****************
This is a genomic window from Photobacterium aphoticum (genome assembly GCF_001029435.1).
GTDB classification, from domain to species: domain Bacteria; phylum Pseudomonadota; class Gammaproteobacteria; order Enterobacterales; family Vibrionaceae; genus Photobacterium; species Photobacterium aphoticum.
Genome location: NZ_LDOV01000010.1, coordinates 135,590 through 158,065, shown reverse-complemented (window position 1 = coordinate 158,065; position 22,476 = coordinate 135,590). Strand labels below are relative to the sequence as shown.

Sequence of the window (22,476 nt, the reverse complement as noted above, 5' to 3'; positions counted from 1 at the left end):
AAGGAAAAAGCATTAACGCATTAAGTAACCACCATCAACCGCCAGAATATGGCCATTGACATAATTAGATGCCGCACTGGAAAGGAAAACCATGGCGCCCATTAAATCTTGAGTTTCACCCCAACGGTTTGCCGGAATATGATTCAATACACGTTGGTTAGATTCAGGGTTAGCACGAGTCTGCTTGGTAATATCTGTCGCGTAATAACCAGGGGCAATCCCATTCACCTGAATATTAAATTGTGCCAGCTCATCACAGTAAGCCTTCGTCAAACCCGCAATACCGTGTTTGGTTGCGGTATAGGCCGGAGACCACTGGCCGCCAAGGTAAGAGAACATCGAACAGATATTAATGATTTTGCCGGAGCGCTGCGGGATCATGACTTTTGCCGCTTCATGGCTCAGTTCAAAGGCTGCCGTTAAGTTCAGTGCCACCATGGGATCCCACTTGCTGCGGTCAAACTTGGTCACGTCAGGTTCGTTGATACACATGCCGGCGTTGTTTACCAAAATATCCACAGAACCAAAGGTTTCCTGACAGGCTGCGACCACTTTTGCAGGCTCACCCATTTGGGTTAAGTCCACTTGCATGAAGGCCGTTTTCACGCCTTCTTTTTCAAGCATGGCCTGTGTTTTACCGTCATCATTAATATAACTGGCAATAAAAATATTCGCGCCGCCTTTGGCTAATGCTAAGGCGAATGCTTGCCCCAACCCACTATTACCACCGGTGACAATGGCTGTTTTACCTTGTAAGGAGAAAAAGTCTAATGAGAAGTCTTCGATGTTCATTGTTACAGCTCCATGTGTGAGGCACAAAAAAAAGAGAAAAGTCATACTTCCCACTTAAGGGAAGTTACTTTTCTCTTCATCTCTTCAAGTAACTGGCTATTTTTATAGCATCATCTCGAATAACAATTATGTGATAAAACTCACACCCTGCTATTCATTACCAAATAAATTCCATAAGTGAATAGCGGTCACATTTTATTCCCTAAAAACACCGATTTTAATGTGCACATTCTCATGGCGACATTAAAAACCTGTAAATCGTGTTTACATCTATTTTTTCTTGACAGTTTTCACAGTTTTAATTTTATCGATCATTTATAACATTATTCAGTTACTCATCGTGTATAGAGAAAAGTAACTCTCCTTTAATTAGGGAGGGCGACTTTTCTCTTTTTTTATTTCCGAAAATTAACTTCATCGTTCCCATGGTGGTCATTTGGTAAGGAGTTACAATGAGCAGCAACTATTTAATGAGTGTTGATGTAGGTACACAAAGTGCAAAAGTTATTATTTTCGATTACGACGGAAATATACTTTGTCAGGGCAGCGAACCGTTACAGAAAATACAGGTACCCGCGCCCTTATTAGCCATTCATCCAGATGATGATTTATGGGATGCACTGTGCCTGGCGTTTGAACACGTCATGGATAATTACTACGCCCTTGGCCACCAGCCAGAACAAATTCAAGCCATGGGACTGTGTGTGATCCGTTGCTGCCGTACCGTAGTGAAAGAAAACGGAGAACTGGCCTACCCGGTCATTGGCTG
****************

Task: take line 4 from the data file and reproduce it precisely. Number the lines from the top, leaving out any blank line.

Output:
Sequence of the window (22,476 nt, the reverse complement as noted above, 5' to 3'; positions counted from 1 at the left end):